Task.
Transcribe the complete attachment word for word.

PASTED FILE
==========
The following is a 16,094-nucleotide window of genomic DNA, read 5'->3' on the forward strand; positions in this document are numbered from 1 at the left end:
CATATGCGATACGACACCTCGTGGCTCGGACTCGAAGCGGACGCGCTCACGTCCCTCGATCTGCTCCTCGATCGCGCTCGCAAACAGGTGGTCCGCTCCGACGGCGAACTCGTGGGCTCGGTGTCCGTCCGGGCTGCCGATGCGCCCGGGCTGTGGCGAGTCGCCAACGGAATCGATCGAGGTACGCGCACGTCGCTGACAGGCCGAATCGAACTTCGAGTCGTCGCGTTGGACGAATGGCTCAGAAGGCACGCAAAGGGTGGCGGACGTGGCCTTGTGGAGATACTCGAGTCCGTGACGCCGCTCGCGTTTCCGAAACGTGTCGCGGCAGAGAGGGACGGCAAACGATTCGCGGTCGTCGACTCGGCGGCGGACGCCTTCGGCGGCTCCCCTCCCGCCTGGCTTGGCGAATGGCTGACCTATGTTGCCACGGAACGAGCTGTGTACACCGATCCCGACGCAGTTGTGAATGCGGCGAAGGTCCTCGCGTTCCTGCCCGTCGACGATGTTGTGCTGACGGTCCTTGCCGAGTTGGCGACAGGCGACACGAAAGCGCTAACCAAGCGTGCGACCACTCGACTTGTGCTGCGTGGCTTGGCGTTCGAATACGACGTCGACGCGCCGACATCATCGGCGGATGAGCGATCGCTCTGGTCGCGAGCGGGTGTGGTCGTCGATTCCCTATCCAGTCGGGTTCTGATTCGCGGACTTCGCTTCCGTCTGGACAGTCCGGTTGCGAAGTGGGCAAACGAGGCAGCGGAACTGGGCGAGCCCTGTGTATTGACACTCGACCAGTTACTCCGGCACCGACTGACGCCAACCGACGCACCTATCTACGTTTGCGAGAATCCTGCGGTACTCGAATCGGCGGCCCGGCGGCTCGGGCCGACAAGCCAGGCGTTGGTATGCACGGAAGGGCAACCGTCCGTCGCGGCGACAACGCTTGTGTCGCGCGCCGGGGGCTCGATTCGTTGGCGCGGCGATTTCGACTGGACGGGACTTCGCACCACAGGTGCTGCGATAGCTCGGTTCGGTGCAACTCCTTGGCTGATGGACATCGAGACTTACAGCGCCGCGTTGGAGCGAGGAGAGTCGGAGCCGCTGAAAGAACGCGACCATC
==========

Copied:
The following is a 16,094-nucleotide window of genomic DNA, read 5'->3' on the forward strand; positions in this document are numbered from 1 at the left end:
CATATGCGATACGACACCTCGTGGCTCGGACTCGAAGCGGACGCGCTCACGTCCCTCGATCTGCTCCTCGATCGCGCTCGCAAACAGGTGGTCCGCTCCGACGGCGAACTCGTGGGCTCGGTGTCCGTCCGGGCTGCCGATGCGCCCGGGCTGTGGCGAGTCGCCAACGGAATCGATCGAGGTACGCGCACGTCGCTGACAGGCCGAATCGAACTTCGAGTCGTCGCGTTGGACGAATGGCTCAGAAGGCACGCAAAGGGTGGCGGACGTGGCCTTGTGGAGATACTCGAGTCCGTGACGCCGCTCGCGTTTCCGAAACGTGTCGCGGCAGAGAGGGACGGCAAACGATTCGCGGTCGTCGACTCGGCGGCGGACGCCTTCGGCGGCTCCCCTCCCGCCTGGCTTGGCGAATGGCTGACCTATGTTGCCACGGAACGAGCTGTGTACACCGATCCCGACGCAGTTGTGAATGCGGCGAAGGTCCTCGCGTTCCTGCCCGTCGACGATGTTGTGCTGACGGTCCTTGCCGAGTTGGCGACAGGCGACACGAAAGCGCTAACCAAGCGTGCGACCACTCGACTTGTGCTGCGTGGCTTGGCGTTCGAATACGACGTCGACGCGCCGACATCATCGGCGGATGAGCGATCGCTCTGGTCGCGAGCGGGTGTGGTCGTCGATTCCCTATCCAGTCGGGTTCTGATTCGCGGACTTCGCTTCCGTCTGGACAGTCCGGTTGCGAAGTGGGCAAACGAGGCAGCGGAACTGGGCGAGCCCTGTGTATTGACACTCGACCAGTTACTCCGGCACCGACTGACGCCAACCGACGCACCTATCTACGTTTGCGAGAATCCTGCGGTACTCGAATCGGCGGCCCGGCGGCTCGGGCCGACAAGCCAGGCGTTGGTATGCACGGAAGGGCAACCGTCCGTCGCGGCGACAACGCTTGTGTCGCGCGCCGGGGGCTCGATTCGTTGGCGCGGCGATTTCGACTGGACGGGACTTCGCACCACAGGTGCTGCGATAGCTCGGTTCGGTGCAACTCCTTGGCTGATGGACATCGAGACTTACAGCGCCGCGTTGGAGCGAGGAGAGTCGGAGCCGCTGAAAGAACGCGACCATC